Evidence that instability within the FRA3B region extends four megabases

Nicole A. Becker, Erik C. Thorland, Stacy R. Denison, Leslie A. Phillips, David I. Smith

Research output: Contribution to journalArticlepeer-review

56 Scopus citations


FRA3B is the most frequently expressed common fragile site localized within human chromosomal band 3p14.2, which is frequently deleted in many different cancers, including cervical cancer. Previous reports indicate aphidicolin-induced FRA3B instability occurs over ∼500 kb which is spanned by the 1.5 Mb fragile histidine triad (FHIT) gene. Recently an HPV16 cervical tumor integration, 2 Mb centromeric to the published FRA3B region, has been identified. FISH-based analysis with a BAC spanning the integration has demonstrated this integration occurs within the FRA3B region of instability. These data suggest that the unstable FRA3B region is much larger than previously reported. FISH-based analysis of aphidicolin-induced metaphase chromosomes allowed for a complete characterization of instability associated with FRA3B. This analysis indicates that fragility extends for 4 Mb. Within this region are a total of five genes, including FHIT. FRA3B gene expression analysis on a panel of cervical tumor-derived cell lines revealed that three of the five genes within FRA3B were aberrantly regulated. A similar analysis of genes outside of FRA3B indicated that the surrounding genes were not aberrantly expressed. These data provide additional support that regions of instability associated with CFSs and the genes contained within them, may play an important role in cancer development.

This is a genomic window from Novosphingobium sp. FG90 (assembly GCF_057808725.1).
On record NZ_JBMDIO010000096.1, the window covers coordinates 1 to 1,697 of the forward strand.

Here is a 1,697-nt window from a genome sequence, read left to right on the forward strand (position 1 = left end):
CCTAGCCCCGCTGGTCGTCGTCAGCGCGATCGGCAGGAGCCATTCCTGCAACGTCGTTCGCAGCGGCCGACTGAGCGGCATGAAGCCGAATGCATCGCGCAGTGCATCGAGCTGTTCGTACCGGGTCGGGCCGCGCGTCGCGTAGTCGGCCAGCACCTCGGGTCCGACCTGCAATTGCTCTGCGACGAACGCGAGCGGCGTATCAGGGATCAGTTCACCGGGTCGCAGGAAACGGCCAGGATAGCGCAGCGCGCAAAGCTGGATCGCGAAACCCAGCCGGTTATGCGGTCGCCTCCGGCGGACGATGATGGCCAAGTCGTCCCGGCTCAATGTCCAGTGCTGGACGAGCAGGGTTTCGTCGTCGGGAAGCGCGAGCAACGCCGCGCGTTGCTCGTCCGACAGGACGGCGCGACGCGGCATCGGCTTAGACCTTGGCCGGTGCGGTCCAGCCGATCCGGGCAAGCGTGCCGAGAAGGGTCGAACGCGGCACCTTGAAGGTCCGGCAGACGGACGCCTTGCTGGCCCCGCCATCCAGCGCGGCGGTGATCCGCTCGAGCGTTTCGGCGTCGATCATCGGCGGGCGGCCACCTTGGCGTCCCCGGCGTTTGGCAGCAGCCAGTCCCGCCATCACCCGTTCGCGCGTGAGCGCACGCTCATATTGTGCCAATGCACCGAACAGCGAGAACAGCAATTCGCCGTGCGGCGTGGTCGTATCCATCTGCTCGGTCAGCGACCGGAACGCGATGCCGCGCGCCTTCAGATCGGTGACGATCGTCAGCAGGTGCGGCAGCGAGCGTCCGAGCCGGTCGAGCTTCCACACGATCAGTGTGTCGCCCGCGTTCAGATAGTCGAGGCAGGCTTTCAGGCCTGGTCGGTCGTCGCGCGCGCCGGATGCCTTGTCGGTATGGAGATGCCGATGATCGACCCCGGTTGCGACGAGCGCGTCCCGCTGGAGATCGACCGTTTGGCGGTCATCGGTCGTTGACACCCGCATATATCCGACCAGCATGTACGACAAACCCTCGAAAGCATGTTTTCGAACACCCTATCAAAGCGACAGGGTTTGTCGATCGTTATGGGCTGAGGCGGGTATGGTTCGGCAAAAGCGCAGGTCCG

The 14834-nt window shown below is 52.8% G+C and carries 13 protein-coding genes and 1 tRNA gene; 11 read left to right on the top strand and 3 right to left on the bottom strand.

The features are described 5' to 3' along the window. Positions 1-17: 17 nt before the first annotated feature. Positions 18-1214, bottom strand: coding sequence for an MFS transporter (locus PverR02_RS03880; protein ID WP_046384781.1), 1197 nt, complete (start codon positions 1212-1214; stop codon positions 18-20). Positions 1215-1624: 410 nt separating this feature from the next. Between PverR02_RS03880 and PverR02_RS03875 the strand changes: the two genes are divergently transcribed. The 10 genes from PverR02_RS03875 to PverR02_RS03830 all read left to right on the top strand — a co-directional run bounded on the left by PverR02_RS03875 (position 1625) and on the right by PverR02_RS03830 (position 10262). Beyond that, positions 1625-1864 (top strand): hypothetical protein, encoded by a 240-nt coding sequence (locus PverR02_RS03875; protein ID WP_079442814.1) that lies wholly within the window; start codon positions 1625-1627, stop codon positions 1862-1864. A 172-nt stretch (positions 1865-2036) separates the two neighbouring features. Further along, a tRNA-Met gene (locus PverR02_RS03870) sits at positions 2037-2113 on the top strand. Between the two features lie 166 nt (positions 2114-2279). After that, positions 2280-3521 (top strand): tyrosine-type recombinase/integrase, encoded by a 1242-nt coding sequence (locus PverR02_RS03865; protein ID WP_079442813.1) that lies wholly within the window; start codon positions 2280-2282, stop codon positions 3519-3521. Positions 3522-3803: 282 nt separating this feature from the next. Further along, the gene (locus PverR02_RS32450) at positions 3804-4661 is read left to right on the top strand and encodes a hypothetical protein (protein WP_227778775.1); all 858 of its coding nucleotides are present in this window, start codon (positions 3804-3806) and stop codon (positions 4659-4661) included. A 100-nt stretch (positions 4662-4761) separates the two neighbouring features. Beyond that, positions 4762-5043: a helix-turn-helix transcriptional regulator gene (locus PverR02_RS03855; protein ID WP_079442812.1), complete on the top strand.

Original languageEnglish (US)
Pages (from-to)8713-8722
Number of pages10
Issue number57
StatePublished - Dec 12 2002


  • Cervical cancer
  • Common fragile sites
  • FRA3B
  • Human papillomavirus
  • Viral integration

ASJC Scopus subject areas

  • Molecular Biology
  • Genetics
  • Cancer Research


Dive into the research topics of 'Evidence that instability within the FRA3B region extends four megabases'. Together they form a unique fingerprint.

Cite this